The Fountain Inn Center for Visual and Performing Arts carries new life within its walls – students in an art class learn the intricacies of pottery or watercolor, a rehearsal prepares the cast for an upcoming production, and young dancers take those first hesitant steps toward the stage.
The center’s list of available activities is growing by leaps and bounds, with its arts academy as the newest entry in the Fountain Inn cultural arts scene.
Fountain Inn’s Economic Development and Civic Center Director Van Broad said after offering summer programs, the academy will continue with classes after school.
“There will be a variety of arts classes like dance, music and pottery,” he said. “We are limited, so we aren’t competing with arts studios or day cares. We want to whet the appetite of young people to learn about the arts and be involved.”
Students have the opportunity to learn a variety of skills, including behind-the-scenes operations such as lights and sound.
“We want to offer a little something for everyone,” Broad said. “We have options to fit every need and every budget.”
FIRE, the Fountain Inn Repertory Experience, offers six productions for the 2011-2012 season, with an expanded run for each show. Productions include "Footloose", "Dear Edwina Junior", "The Odd Couple-Female version", "A Wonderful Life", "Drowsy Chaperone", "School House Rock Live Jr.", and ends the season with "Bye Bye Birdie".
Firefly, the center’s children’s theatre, will also perform.
Broad said the area has embraced theatre at the Civic Center.
“It has been phenomenal,” he said. “We are already beyond the number of subscribers from last year. We’ve gotten incredible feedback. Everyone has been very, very positive. It’s been a very good year.”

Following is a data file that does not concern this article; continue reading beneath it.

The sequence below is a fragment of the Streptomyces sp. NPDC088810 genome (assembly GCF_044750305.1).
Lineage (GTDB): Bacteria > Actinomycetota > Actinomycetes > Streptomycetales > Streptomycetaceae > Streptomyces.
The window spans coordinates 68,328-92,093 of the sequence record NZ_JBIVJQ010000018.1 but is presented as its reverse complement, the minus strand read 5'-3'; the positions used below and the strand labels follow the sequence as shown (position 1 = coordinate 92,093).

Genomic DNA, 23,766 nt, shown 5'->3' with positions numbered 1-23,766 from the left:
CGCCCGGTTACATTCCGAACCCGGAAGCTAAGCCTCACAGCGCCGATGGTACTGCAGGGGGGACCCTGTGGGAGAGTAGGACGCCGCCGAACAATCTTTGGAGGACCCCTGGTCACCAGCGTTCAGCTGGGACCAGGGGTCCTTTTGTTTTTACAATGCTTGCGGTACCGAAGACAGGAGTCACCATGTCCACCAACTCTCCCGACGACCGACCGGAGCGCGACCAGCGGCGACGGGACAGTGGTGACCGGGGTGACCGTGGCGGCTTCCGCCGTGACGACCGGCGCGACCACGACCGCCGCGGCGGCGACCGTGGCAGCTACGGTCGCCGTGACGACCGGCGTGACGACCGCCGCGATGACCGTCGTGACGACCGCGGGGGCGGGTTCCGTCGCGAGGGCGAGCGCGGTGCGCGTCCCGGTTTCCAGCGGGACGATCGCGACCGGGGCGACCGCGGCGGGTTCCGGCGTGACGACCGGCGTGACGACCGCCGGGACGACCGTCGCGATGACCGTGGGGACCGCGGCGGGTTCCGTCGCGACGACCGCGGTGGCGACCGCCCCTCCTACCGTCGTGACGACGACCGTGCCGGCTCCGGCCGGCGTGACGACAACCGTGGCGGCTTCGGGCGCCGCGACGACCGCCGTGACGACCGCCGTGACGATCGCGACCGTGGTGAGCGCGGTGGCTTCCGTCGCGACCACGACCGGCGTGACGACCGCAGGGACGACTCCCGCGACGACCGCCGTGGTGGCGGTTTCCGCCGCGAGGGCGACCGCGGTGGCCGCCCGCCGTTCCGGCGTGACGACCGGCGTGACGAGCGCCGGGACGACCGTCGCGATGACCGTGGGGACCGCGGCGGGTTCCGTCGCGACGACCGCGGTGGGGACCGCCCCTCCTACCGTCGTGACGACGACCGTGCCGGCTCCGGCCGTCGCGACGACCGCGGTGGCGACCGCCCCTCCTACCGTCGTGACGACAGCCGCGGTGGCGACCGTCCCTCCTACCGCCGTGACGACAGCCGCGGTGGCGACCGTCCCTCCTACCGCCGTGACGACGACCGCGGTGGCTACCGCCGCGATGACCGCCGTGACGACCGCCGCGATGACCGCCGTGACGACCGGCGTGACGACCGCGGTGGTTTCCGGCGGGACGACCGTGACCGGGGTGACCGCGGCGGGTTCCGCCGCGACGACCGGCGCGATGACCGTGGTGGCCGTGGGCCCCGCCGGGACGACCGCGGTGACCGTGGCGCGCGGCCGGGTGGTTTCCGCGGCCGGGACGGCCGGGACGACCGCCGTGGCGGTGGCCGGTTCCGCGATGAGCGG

Broad credits artistic director Anita Sleeman and music director Gwen Starling for guiding FIRE, along with the support of community partners.
“It takes a huge collaboration of people to put it together,” he said. “We could not do it without the support of the city of Fountain Inn. The exciting thing for FIRE is when we have casting calls we pull people in from across the Upstate. That helped us to expand our reach into the Greenville community.”
Broad said shows draw patrons from the Upstate and as far away as North Carolina.
The pieces have fallen into place to create a hub of activity within the city. Broad said the previous use of the center for office space brought 1,000-1,500 people through the facility in a year.
“Last year, we average 6,000-plus,” he said. “This year, we are on track to have over 10,000 through the facility. We knew the Civic Center could be a potential economic tool for the city. This just enhances the qualities that are already here.”
“While Broad said residents can embrace the arts offerings from all over the Upstate, he is pleased that so much has come to Fountain Inn.
“You can be in a pottery class or see a comedian or musical theatre right here in the Golden Strip,” he said.